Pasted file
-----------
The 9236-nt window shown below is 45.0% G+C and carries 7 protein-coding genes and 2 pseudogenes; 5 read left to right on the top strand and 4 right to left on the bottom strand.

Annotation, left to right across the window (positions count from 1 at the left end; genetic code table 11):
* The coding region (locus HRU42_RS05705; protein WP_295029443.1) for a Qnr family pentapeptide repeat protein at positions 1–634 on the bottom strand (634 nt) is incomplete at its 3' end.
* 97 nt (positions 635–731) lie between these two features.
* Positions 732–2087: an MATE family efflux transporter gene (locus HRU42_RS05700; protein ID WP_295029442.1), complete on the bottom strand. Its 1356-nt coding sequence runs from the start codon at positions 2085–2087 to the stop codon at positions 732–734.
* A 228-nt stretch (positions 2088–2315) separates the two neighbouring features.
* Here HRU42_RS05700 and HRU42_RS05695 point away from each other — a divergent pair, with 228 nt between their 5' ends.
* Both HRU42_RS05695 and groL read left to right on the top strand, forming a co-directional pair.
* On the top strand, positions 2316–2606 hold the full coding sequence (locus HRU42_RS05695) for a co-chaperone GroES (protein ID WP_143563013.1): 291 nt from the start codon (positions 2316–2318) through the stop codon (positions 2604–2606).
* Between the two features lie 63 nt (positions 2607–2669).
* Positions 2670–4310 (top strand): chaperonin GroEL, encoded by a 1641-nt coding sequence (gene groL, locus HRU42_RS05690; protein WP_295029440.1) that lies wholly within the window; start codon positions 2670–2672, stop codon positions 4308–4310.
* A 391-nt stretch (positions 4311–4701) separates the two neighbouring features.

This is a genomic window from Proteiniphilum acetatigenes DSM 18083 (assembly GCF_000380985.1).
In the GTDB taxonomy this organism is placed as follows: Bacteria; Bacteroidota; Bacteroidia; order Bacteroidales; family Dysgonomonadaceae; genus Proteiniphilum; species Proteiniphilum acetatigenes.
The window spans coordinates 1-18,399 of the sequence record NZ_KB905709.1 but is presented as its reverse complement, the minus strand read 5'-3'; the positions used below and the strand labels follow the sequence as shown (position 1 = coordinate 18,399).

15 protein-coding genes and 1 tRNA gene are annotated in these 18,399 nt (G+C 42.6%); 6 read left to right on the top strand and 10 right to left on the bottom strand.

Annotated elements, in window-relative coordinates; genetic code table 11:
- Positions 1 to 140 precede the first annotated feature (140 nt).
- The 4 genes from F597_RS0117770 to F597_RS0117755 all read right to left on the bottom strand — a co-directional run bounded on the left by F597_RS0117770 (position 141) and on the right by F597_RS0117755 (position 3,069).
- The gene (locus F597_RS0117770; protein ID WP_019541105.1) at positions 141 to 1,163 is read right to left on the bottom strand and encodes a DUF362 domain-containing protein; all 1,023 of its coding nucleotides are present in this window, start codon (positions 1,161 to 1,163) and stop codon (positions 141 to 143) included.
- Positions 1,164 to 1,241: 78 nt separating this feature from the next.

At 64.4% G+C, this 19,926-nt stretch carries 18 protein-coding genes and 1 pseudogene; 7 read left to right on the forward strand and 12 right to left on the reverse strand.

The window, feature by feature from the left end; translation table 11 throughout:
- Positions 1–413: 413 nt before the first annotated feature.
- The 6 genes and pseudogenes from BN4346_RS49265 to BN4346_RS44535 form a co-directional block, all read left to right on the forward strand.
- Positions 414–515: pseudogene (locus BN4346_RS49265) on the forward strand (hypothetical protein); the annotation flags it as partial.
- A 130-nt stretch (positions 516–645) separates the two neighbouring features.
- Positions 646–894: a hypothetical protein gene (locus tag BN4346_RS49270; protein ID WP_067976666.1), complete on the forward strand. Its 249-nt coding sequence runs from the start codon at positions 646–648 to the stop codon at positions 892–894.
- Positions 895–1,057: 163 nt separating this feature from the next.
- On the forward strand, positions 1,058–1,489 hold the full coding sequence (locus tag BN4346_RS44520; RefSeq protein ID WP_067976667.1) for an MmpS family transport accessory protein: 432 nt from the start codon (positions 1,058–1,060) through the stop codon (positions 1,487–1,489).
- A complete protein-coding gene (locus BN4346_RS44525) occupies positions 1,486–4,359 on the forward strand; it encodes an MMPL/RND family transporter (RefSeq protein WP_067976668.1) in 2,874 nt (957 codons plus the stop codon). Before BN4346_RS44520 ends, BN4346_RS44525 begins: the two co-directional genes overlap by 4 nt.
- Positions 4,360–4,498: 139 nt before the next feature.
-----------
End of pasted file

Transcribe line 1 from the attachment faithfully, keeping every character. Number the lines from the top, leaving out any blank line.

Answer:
The 9236-nt window shown below is 45.0% G+C and carries 7 protein-coding genes and 2 pseudogenes; 5 read left to right on the top strand and 4 right to left on the bottom strand.